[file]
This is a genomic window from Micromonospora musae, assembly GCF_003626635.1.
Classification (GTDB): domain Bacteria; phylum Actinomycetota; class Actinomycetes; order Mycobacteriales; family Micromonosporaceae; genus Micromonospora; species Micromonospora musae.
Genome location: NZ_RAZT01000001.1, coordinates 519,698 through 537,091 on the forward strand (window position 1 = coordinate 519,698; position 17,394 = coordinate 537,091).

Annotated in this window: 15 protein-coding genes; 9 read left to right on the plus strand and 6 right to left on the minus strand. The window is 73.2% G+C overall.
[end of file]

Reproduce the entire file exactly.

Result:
This is a genomic window from Micromonospora musae, assembly GCF_003626635.1.
Classification (GTDB): domain Bacteria; phylum Actinomycetota; class Actinomycetes; order Mycobacteriales; family Micromonosporaceae; genus Micromonospora; species Micromonospora musae.
Genome location: NZ_RAZT01000001.1, coordinates 519,698 through 537,091 on the forward strand (window position 1 = coordinate 519,698; position 17,394 = coordinate 537,091).

Annotated in this window: 15 protein-coding genes; 9 read left to right on the plus strand and 6 right to left on the minus strand. The window is 73.2% G+C overall.